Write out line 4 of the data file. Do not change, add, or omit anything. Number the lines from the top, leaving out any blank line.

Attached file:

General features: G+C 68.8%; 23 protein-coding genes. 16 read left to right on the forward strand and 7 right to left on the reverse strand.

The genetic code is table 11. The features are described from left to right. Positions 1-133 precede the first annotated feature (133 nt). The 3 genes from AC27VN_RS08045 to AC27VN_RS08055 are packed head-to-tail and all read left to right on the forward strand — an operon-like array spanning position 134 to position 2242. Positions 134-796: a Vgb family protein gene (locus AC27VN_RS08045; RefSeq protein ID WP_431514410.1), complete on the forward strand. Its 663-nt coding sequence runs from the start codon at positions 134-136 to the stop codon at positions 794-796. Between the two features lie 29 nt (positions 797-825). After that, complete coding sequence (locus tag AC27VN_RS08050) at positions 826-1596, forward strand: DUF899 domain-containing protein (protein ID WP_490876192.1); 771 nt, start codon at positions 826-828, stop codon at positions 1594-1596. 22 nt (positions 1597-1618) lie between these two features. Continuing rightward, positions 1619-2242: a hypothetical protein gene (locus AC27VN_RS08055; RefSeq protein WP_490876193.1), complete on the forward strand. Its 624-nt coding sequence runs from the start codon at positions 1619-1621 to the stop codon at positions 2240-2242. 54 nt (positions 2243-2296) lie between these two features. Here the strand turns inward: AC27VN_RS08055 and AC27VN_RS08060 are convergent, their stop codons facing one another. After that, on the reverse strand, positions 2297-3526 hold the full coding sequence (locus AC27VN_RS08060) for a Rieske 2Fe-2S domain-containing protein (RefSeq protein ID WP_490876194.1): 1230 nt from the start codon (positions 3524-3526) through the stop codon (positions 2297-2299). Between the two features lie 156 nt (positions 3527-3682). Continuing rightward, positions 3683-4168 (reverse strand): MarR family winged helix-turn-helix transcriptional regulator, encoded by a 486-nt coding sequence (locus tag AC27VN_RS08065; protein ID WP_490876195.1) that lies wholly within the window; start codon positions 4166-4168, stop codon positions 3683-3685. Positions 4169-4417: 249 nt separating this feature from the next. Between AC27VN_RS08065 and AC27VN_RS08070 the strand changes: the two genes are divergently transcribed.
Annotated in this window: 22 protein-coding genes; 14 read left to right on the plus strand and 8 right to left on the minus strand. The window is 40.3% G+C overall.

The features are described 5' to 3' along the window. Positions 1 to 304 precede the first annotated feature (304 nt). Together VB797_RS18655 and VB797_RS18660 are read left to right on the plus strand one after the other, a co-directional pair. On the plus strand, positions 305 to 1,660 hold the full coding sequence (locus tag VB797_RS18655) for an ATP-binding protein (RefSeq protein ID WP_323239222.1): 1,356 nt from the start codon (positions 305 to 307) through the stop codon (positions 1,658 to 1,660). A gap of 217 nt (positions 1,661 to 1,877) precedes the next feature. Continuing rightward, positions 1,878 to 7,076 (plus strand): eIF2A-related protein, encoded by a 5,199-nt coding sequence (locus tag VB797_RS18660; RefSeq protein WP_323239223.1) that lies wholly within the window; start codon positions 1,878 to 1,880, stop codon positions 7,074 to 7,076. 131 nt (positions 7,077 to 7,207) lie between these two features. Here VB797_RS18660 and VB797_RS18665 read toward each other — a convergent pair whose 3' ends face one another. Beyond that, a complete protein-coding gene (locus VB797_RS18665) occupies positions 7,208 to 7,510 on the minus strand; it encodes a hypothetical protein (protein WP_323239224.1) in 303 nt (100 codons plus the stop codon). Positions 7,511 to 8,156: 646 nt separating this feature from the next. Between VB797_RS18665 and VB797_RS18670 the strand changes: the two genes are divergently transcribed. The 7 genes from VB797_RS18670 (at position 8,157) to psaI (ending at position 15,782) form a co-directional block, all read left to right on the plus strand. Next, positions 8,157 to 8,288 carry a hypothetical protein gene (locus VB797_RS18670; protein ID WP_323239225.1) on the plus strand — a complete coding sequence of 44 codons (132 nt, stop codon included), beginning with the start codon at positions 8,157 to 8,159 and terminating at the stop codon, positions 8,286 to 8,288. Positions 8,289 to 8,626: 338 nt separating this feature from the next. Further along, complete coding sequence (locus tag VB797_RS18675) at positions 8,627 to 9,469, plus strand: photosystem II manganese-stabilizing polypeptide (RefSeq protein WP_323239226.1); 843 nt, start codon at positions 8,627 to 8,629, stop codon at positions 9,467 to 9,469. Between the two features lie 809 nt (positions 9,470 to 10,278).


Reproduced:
The features are described 5' to 3' along the window. Positions 1 to 304 precede the first annotated feature (304 nt). Together VB797_RS18655 and VB797_RS18660 are read left to right on the plus strand one after the other, a co-directional pair. On the plus strand, positions 305 to 1,660 hold the full coding sequence (locus tag VB797_RS18655) for an ATP-binding protein (RefSeq protein ID WP_323239222.1): 1,356 nt from the start codon (positions 305 to 307) through the stop codon (positions 1,658 to 1,660). A gap of 217 nt (positions 1,661 to 1,877) precedes the next feature. Continuing rightward, positions 1,878 to 7,076 (plus strand): eIF2A-related protein, encoded by a 5,199-nt coding sequence (locus tag VB797_RS18660; RefSeq protein WP_323239223.1) that lies wholly within the window; start codon positions 1,878 to 1,880, stop codon positions 7,074 to 7,076. 131 nt (positions 7,077 to 7,207) lie between these two features. Here VB797_RS18660 and VB797_RS18665 read toward each other — a convergent pair whose 3' ends face one another. Beyond that, a complete protein-coding gene (locus VB797_RS18665) occupies positions 7,208 to 7,510 on the minus strand; it encodes a hypothetical protein (protein WP_323239224.1) in 303 nt (100 codons plus the stop codon). Positions 7,511 to 8,156: 646 nt separating this feature from the next. Between VB797_RS18665 and VB797_RS18670 the strand changes: the two genes are divergently transcribed. The 7 genes from VB797_RS18670 (at position 8,157) to psaI (ending at position 15,782) form a co-directional block, all read left to right on the plus strand. Next, positions 8,157 to 8,288 carry a hypothetical protein gene (locus VB797_RS18670; protein ID WP_323239225.1) on the plus strand — a complete coding sequence of 44 codons (132 nt, stop codon included), beginning with the start codon at positions 8,157 to 8,159 and terminating at the stop codon, positions 8,286 to 8,288. Positions 8,289 to 8,626: 338 nt separating this feature from the next. Further along, complete coding sequence (locus tag VB797_RS18675) at positions 8,627 to 9,469, plus strand: photosystem II manganese-stabilizing polypeptide (RefSeq protein WP_323239226.1); 843 nt, start codon at positions 8,627 to 8,629, stop codon at positions 9,467 to 9,469. Between the two features lie 809 nt (positions 9,470 to 10,278).